To respond to the shocking excuse given by the woman who thought it was funny to bring up colored bathrooms to women of color: Colored bathrooms literally existed to tell people of color that they weren’t good enough to shit where white people shat. They were a crude failing of American society. People died to end their use. The first black college student to be killed during the Civil Rights Movement, Sammy Younge, Jr., was shot and killed at an Alabama Standard Oil station in January 1966 after demanding to use the bathroom. The man who shot him, Marvin Segrest, was found not guilty by a jury of his peers, leading Civil Rights leaders to declare opposition to the Vietnam War for the first time to honor Younge, who was also a Navy veteran.
Information about the Civil Rights movement and the traumatic history of race in America is abundantly available — it is not up to women of color to educate, police or coach the actions and words of white women. If white women feel judged when they make cheap jokes about deeply racist things, like slave masters and colored bathrooms, they should. Much like we would never greet a woman we just met with rape jokes, we ask others to respect appropriate boundaries with commentary that deals with atrocities of racism. The total lack of consideration here was alarming. When it’s repeatedly directed at women of color, it’s racist.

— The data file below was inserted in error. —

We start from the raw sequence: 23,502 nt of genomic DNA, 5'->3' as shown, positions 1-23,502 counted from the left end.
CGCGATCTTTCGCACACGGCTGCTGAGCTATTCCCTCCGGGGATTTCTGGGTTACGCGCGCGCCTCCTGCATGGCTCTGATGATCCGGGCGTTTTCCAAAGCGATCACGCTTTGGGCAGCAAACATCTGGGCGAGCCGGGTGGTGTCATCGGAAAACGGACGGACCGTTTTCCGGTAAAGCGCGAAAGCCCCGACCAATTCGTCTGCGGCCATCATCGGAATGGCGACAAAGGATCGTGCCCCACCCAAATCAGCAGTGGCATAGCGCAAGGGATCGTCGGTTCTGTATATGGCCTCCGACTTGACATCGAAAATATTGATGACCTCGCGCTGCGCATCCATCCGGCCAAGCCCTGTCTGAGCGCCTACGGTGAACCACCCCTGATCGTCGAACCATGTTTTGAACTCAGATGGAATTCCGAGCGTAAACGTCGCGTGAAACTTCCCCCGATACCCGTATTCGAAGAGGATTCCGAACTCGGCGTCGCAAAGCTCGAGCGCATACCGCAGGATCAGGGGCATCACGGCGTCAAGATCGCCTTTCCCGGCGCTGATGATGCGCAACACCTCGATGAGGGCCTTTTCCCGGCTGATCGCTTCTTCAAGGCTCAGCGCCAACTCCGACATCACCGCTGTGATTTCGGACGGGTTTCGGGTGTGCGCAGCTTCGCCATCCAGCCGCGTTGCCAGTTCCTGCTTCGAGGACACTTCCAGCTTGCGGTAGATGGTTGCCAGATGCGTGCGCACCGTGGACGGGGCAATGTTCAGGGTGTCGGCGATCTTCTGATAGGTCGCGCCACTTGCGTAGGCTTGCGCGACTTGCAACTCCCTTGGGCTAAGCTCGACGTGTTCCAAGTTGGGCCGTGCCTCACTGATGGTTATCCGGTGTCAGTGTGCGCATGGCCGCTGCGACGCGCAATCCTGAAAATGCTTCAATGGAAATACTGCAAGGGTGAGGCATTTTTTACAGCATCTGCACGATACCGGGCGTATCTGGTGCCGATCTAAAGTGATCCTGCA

This week as we approach the Thanksgiving holiday, we ask women everywhere to consider how deeply out of place it would be to hear these sorts of comments at a family dinner table — how unloved and unwelcome it might make diverse members of your family feel. JAWS CAMP was intended to be a place of friendly sisterhood — and often achieved that goal outside of the actions of three women. With problematic and offensive behavior comes the need to not only have an internal evaluation of one’s actions, but also take full responsibility of those actions by directly apologizing to those who were hurt, while holding oneself accountable going forward.
We hope that the women who committed these racist acts will not hide behind the JAWS board and will directly apologize to the fellows for their actions. This is a key part of “moving forward” as an organization — admitting your faults and learning how to improve on them.
We ask that if members have any comments, questions, or concerns regarding this letter and its contents, please contact our spokesperson: Betsy Wade Legacy Fellow Shaya Tayefe Mohajer at email@example.com.